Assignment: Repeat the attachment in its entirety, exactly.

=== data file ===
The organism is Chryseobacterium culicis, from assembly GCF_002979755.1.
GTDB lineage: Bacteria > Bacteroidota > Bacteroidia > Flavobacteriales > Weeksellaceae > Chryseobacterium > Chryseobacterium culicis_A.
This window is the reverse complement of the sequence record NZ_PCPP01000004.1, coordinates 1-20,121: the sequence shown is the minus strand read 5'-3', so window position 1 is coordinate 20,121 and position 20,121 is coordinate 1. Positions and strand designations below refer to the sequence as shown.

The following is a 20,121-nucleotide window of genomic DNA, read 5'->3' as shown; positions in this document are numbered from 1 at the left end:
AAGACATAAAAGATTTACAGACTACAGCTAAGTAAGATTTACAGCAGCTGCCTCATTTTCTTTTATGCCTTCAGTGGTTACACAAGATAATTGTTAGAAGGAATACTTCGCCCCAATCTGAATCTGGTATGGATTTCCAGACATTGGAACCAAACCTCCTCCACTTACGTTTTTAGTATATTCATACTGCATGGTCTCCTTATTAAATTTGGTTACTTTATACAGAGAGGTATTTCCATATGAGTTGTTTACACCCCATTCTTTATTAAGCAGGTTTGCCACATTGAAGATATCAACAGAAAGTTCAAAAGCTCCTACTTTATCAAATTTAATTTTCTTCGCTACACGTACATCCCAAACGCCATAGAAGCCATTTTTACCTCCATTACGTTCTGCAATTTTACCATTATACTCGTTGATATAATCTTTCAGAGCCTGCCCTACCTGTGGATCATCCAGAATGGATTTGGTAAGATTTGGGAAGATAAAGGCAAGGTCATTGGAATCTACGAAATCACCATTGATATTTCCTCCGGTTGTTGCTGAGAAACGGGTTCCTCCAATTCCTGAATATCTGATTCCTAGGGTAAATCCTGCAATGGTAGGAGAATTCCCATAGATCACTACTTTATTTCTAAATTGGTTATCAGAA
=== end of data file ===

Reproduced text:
The organism is Chryseobacterium culicis, from assembly GCF_002979755.1.
GTDB lineage: Bacteria > Bacteroidota > Bacteroidia > Flavobacteriales > Weeksellaceae > Chryseobacterium > Chryseobacterium culicis_A.
This window is the reverse complement of the sequence record NZ_PCPP01000004.1, coordinates 1-20,121: the sequence shown is the minus strand read 5'-3', so window position 1 is coordinate 20,121 and position 20,121 is coordinate 1. Positions and strand designations below refer to the sequence as shown.

The following is a 20,121-nucleotide window of genomic DNA, read 5'->3' as shown; positions in this document are numbered from 1 at the left end:
AAGACATAAAAGATTTACAGACTACAGCTAAGTAAGATTTACAGCAGCTGCCTCATTTTCTTTTATGCCTTCAGTGGTTACACAAGATAATTGTTAGAAGGAATACTTCGCCCCAATCTGAATCTGGTATGGATTTCCAGACATTGGAACCAAACCTCCTCCACTTACGTTTTTAGTATATTCATACTGCATGGTCTCCTTATTAAATTTGGTTACTTTATACAGAGAGGTATTTCCATATGAGTTGTTTACACCCCATTCTTTATTAAGCAGGTTTGCCACATTGAAGATATCAACAGAAAGTTCAAAAGCTCCTACTTTATCAAATTTAATTTTCTTCGCTACACGTACATCCCAAACGCCATAGAAGCCATTTTTACCTCCATTACGTTCTGCAATTTTACCATTATACTCGTTGATATAATCTTTCAGAGCCTGCCCTACCTGTGGATCATCCAGAATGGATTTGGTAAGATTTGGGAAGATAAAGGCAAGGTCATTGGAATCTACGAAATCACCATTGATATTTCCTCCGGTTGTTGCTGAGAAACGGGTTCCTCCAATTCCTGAATATCTGATTCCTAGGGTAAATCCTGCAATGGTAGGAGAATTCCCATAGATCACTACTTTATTTCTAAATTGGTTATCAGAA